In this new series, I will provide info on visiting U.S. colleges and the cities they call home.
At the start, I plan to focus on metropolitan areas that boast several colleges and universities. New York City, Boston, and Chicago are some examples. Visiting these locales will allow you to see several schools in a single trip and to conserve your valuable time.
I also plan to take requests from readers. If you want to know more about a particular college town, email me at INblog@review.com!
But before I provide info on specific cities and towns, I want to share some reasons why college visits are really worth your time. Check out the information below, which I’ve adapted from The Princeton Review’s Guide to College Visits. Tomorrow I’ll provide info on different types of campus visits, and Friday I’ll provide information on how to prepare for them.
Why Visit College Campuses?
If you’re like most college-bound students, you lead a pretty busy life. You’ve got a full slate of demanding academic courses, an equally jam-packed schedule of school-related extracurriculars, and an active life outside of school that involves family, friends, and community activities. You don’t have a lot of time to go gallivanting around the country to look at a bunch of ivy-covered buildings and sit in on a bunch of classes you’ll be taking next year anyway. So why visit college campuses?
Because when you decide on a particular college, you’ll be choosing much more than your next school. You’ll be choosing the place where you’ll study, socialize, work, shop, eat, and—most likely—sleep for the next four years. It’s a big decision, and you’ll want to base it on as much available information as you can.
A campus visit won’t tell you everything about life at a school, but it will give you a richer, more detailed view than you can get from surfing websites, browsing brochures, watching videos, or reading college guides. Every school has its own culture, its own unique way of doing things.
Spend a weekday on campus while classes are in session and you’ll get a feel for the rhythm of life there, the attitudes of students toward their studies, and some ideas of the atmosphere of the school’s classrooms. Visit over a weekend and you’ll experience the school’s social life (or lack thereof). You’ll also find students relaxing and taking it easy, making it easier to approach them with any questions about the school that you may have.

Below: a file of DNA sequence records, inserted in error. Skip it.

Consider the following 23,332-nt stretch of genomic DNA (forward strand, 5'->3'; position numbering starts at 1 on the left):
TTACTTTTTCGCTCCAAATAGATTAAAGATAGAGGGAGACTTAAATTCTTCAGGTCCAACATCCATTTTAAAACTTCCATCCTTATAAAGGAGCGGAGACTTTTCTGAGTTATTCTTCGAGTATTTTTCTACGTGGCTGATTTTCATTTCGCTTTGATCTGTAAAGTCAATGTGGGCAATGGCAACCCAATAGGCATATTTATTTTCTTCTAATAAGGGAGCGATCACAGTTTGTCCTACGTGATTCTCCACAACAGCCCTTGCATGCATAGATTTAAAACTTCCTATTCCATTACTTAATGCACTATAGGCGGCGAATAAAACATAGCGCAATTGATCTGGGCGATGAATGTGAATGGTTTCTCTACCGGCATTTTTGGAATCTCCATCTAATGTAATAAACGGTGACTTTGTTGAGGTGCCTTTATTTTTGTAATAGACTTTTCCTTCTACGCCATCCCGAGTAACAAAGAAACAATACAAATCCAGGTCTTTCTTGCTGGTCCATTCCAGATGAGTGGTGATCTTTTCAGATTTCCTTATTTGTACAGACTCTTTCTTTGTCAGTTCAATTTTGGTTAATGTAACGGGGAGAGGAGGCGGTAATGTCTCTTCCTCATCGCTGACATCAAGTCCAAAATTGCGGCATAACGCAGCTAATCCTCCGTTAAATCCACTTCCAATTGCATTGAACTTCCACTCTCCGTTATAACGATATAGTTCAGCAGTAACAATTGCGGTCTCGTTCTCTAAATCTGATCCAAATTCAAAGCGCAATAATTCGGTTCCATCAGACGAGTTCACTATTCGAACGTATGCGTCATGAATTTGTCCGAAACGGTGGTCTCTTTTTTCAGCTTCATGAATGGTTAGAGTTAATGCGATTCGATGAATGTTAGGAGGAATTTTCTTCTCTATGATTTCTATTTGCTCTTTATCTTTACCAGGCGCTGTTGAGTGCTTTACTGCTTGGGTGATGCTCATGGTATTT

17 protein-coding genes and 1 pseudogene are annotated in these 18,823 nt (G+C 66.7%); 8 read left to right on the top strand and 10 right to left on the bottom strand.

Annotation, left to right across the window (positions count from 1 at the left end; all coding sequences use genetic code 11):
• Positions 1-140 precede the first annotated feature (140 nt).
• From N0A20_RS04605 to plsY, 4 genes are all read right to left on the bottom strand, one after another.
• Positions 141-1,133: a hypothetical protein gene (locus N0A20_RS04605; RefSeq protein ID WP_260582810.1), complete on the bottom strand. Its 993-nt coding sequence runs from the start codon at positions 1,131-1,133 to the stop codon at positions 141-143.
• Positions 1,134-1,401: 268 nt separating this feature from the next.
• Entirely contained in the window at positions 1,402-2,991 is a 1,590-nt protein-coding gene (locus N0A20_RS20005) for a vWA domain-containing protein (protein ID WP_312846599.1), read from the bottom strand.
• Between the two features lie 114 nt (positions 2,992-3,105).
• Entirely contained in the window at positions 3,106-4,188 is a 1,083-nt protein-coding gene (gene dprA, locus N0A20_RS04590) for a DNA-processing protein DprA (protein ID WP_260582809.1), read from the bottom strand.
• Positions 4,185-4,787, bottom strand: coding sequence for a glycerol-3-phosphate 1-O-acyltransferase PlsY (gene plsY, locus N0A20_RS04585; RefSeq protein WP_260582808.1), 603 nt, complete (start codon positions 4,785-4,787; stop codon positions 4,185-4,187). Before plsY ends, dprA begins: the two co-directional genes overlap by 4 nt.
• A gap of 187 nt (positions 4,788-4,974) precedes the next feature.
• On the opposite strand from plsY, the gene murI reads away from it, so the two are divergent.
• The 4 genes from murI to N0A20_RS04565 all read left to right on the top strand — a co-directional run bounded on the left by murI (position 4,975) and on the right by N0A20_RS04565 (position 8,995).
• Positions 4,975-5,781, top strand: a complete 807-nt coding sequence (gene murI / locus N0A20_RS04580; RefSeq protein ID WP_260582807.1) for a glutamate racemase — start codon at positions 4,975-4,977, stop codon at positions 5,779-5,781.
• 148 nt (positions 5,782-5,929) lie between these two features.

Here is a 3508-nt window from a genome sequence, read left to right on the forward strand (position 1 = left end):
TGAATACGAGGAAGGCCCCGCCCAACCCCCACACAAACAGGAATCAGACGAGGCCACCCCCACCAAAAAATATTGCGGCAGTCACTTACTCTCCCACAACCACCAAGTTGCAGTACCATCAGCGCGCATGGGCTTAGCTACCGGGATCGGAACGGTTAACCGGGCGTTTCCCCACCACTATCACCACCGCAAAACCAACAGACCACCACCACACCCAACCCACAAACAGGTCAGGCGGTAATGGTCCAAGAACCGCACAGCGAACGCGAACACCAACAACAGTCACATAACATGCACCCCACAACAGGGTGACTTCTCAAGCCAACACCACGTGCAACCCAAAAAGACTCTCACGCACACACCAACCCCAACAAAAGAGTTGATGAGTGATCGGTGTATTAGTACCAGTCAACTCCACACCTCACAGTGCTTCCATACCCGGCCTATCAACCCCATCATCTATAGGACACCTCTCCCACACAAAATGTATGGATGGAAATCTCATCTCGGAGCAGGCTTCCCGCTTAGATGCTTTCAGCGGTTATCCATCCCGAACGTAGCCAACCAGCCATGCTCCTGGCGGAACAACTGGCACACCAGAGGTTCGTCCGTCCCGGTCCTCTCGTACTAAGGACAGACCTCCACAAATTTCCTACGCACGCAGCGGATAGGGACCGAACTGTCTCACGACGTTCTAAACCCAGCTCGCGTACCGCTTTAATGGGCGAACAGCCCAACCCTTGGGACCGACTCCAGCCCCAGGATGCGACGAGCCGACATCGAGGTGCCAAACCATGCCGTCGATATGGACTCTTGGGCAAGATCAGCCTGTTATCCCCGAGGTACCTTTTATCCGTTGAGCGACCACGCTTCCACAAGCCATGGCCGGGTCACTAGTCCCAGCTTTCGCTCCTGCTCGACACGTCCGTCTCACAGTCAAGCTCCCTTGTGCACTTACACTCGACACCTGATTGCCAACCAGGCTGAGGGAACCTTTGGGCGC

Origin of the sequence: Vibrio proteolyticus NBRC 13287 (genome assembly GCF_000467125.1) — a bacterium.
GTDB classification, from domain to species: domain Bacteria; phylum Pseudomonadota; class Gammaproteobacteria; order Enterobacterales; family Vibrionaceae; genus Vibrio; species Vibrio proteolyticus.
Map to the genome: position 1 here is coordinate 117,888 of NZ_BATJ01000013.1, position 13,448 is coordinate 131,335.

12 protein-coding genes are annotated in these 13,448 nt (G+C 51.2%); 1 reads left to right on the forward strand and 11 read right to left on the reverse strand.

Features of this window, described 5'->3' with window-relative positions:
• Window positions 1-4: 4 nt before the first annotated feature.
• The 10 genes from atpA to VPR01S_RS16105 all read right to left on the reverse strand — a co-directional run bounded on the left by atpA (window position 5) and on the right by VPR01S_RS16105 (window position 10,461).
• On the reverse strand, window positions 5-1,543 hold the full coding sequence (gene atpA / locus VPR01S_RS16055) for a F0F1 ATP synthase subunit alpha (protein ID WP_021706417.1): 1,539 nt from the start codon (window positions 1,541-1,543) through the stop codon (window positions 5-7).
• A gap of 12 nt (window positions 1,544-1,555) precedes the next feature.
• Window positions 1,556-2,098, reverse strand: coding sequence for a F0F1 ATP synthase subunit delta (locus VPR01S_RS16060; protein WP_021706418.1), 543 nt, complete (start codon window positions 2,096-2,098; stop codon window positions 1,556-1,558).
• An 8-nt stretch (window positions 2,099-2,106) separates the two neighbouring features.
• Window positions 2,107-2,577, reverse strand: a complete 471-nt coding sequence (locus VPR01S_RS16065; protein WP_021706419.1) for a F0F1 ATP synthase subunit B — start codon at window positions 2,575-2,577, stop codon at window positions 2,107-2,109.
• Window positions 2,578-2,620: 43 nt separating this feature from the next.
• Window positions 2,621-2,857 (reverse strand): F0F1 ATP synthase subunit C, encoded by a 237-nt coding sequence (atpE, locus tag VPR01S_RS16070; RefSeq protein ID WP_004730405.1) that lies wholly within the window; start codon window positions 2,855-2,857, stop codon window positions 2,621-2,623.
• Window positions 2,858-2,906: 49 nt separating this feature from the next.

The benefits of a campus visit can be grouped into three categories:
- You’ll get a feel for the academic life
Academics are the primary reason you’ll be attending college, so you’ll want to know whether you and the school are a good academic fit. The quality of the school’s academic life and the intensity of its student-teacher relationships will strongly impact your experience there. Look for clues about both during your campus visits.
If possible, attend a class or two during your visit (make sure to arrange this with the Admissions Office well in advance of your visit). If asked for your preference, request to sit in on a class that is required for all freshmen so that you’ll get a sense of what your first year will be like.
- You’ll get a feel for the students
For many, whom they go to school with is just as important as where they go to school and what they study. You may think this is a frivolous concern, but it’s not: your fellow students will be your peers, friends, and, in some cases, rivals throughout your time at the school. If you’re a bad fit with the student body, you could be in for four miserable years.
There are lots of different issues to consider as you assess a student body. First, note the degree of similarity among students. Do they all look alike or is the population diverse? Consider not just racial diversity but also economic diversity, religious diversity, and diversity of personality types. Are you more comfortable surrounded by people just like yourself, or do you want a college that will give you the opportunity to encounter people with different backgrounds and perspectives?
- You’ll get a feel for the extracurricular life
Your college experience will consist of more than just studying and hanging out with friends. There will be all sorts of clubs and organizations, and you may want to join several of them. It is important to explore the extracurricular life of a school. What do students do when they’re not in class, in the library, or hanging around the dorms with friends? Do they head into town? Does everyone go to fraternity and sorority parties? Is “game day” the best day of the week? A campus visit can give you an idea, especially if you plan an overnight stay.